Turkey’s sovereign wealth fund aims to get to $10 billion (TL 68 billion) in annual investments in energy, petrochemicals, mining and aviation by 2023, the fund’s general manager said Thursday.
The Turkey Wealth Fund (TWF) has allocated around $6 billion for projects so far this year, Zafer Sönmez told Bloomberg in an interview.
Sönmez said the $33 billion entity will spearhead large investments in strategic sectors where private companies cannot provide leadership.
He noted the fund planned to target sectors from petrochemicals to aviation.
“The idea that began in the 1980s and weakened the state's role in the economy through privatizations has run its course,” Sönmez was cited as saying. “We will play the lead role in making investments where the private sector’s capacity won’t suffice, attracting foreign investment, expanding scale and transforming markets.”
The TWF is said to be looking to help retain the momentum the economy had at the beginning of this year when it posted one of the fastest growth rates among its peers before COVID-19 lockdown restrictions.
The country’s gross domestic product (GDP) grew 4.5% year-on-year in the January-March period, according to official data, after the economy showed a growth rate of 6% in the last quarter and nearly 1% in 2019 as a whole.
Sönmez held executive positions at Malaysia’s sovereign fund Khazanah before taking up his current job in 2018. He cited Singapore’s Temasek and Khazanah as success stories of the state-driven model.
“A line of thinking that advocates privatizations and reduces the size of government is unable to help solve today’s problems,” Sönmez told Bloomberg, citing Turkish public banks’ role during the pandemic as an example of how state interventions are sometimes needed.
Banks have put forth several cheap loan campaigns to cushion the fallout of the outbreak, which brought the economy nearly to a standstill after Turkey reported its first COVID-19 case on March 11.
The TWF, founded in 2016, holds all or part of the shares of 20 companies in eight strategic sectors including flag carrier Turkish Airlines (THY), telecommunications giant Türk Telekom, state lenders Ziraat Bank and Halkbank, oil company Turkish Petroleum Corporation (TPAO) and Borsa Istanbul Stock Exchange.
It most recently came to the fore last month when it agreed to buy 26.2% of shares in one of the country’s leading GSM operators, Turkcell, under a series of agreements with Swedish telecom company Telia divesting its indirect stake for $530 million.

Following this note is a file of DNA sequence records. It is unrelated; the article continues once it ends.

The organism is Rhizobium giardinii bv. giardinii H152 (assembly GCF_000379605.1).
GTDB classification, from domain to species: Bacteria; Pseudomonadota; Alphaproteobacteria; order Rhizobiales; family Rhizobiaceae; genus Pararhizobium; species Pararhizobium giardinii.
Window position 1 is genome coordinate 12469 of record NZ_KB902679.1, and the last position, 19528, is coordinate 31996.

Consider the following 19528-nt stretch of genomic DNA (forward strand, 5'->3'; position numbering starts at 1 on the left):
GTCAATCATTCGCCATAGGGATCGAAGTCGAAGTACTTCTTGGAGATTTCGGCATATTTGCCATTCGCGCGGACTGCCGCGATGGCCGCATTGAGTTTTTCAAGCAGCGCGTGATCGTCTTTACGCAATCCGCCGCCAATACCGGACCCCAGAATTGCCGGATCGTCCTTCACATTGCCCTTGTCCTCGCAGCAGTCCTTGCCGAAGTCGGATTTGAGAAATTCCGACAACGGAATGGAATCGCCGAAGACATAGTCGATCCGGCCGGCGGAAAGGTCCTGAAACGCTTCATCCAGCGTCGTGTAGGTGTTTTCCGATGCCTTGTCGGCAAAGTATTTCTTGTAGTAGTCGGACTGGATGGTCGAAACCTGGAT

The transaction made the TWF the largest shareholder in Turkcell, giving it effective control over the board of directors. It will be able to appoint five of the total nine directors of the firm's board via 15% privileged shares within its 26.2% shareholding.
On other potential investment areas, Sönmez said the fund was conducting a feasibility study for a $10 billion petrochemical plant in the Mediterranean port city of Adana.
It is also in negotiations with six Chinese companies for the construction of a coal-fired power plant in Afşin-Elbistan, he noted. In the case of a deal, the winning foreign investor would pay for the project’s capital investment, estimated to be in the range of a few billion dollars, Bloomberg reported.
Sönmez also underscored following the outbreak that the aviation industry would go through a period of “consolidation” which the national flag carrier Turkish Airlines will be a part of.
The fund in April announced it had acquired all shares of public insurance companies for TL 6.54 billion ($960 million) to consolidate them under a single roof. Sönmez noted the fund was investing around $960 million to bring these companies together to consolidate a sector currently split among too many small players.
The TWF last month also announced it had acquired nearly 20 precious metals mines, aiming to establish a large metal holding in the country.
These followed a recently adopted law that allowed the TWF to inject cash or acquire controlling stakes in strategic firms facing difficulties due to the COVID-19 crisis. The fund said this would help stop capital outflow from the firms and would be an opportunity for the fund to play a vital role in consolidating Turkey's response to the outbreak.
Turkey's sovereign wealth fund is ranked the 14th largest among the world's top 15 biggest funds, according to the U.S.-based Sovereign Wealth Fund Institute.